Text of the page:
April 23, 2014 in City

Spokane County voters pass one library measure, not another

By The Spokesman-Review
Jesse Tinsley photoBuy this photo

Benjamin Bell, 22 months, plays while librarian Cindy Ulrey chats with parents and toddlers after story time on Tuesday in the basement of the Spokane Valley Library.
(Full-size photo)

Spokane Valley voters gave a mixed message to the Spokane County Library District on Tuesday, approving a measure to create a library capital facilities district but rejecting a bond measure to pay for two new libraries and renovation of a third.

Initial results Tuesday night showed creation of the district drawing a 59 percent approval vote while the bond received a 54 percent approval vote. The bond requires a 60 percent supermajority to pass.

The $22 million bond would have paid for a new 30,000-square-foot Spokane Valley branch across from the old University City Mall, a new library branch on Conklin Road and renovation of the Argonne Library.

Library Director Nancy Ledeboer said the results were discouraging. “We had a lot of grass-roots support and if it wasn’t enough, maybe it just isn’t what people want,” she said.

It will be up to the district’s board of trustees to decide if the bond should be put back on the ballot for a second try, Ledeboer said.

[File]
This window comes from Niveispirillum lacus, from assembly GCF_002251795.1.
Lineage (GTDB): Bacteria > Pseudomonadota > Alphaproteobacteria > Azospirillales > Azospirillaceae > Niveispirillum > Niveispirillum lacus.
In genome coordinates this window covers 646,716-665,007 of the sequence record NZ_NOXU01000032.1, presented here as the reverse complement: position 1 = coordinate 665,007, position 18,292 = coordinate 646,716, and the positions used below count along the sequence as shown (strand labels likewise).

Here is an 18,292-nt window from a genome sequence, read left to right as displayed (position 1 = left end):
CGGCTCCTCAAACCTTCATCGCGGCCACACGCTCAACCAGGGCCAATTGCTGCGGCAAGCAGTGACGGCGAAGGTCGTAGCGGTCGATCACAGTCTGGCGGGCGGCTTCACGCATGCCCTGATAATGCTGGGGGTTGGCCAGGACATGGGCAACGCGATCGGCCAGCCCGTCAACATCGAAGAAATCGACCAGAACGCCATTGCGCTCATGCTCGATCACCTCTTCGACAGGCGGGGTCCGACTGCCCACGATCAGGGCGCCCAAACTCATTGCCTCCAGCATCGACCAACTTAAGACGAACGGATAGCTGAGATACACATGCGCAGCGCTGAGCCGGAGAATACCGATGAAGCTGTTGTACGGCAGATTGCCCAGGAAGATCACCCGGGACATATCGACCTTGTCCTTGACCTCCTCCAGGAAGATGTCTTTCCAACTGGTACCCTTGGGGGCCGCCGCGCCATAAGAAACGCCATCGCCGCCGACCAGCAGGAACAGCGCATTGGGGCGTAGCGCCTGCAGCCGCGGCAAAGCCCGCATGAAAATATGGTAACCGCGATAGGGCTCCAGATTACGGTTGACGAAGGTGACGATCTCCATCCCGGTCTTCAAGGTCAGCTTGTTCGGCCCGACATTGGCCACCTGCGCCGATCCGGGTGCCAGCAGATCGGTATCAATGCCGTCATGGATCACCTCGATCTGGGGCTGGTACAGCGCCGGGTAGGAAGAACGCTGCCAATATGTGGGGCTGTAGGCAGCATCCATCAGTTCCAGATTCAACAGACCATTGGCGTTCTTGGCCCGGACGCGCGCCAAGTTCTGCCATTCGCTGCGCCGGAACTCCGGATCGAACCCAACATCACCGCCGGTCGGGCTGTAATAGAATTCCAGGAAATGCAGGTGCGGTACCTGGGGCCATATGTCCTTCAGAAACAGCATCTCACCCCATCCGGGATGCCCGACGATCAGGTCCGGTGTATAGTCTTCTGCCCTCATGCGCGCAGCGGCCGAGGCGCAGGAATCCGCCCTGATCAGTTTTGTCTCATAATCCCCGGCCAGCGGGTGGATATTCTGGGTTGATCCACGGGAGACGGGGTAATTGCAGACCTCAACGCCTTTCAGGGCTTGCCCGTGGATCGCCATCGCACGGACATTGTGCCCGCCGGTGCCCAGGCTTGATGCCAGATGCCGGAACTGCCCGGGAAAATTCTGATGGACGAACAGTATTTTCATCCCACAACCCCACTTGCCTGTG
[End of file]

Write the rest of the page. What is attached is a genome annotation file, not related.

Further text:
“I think they’ll want to look at this and maybe just decide this is what voters want, that voters don’t want to tax themselves to invest in new facilities,” she said. “If people don’t want to fund it, then we can’t build. We’ll just have to go back to the drawing board and see what we can do.”

The capital facilities area that was created by voters will last for two years, Ledeboer said. The library district has another deadline to worry about: A signed agreement with the city of Spokane Valley promised that ground would be broken on a new library by 2017 or the library will sell back the land it purchased from the city.

The new Spokane Valley branch was to be part of the city’s expansion of neighboring Balfour Park.

“They’re committed to building a park there,” Ledeboer said. “Of course, they really wanted a library to be a part of that park.”

In other election results Tuesday, 64 percent of voters in the Newman Lake Fire and Rescue District approved a $1.1 million bond to build a new fire station. This comes after an initial try to pass a $2.2 million bond failed in 2011. The new station will be built at the corner of Starr and Moffat roads on land the Fire District already owns.

An $8.4 million school renovation bond for the Reardan-Edwall School District was rejected with 54 percent of the vote. The bond requires a 60 percent supermajority to pass.

The district is located in both Lincoln and Spokane counties. The bond was passing in Lincoln County with 65 percent of the vote, but only 46 percent of Spokane County voters said yes.

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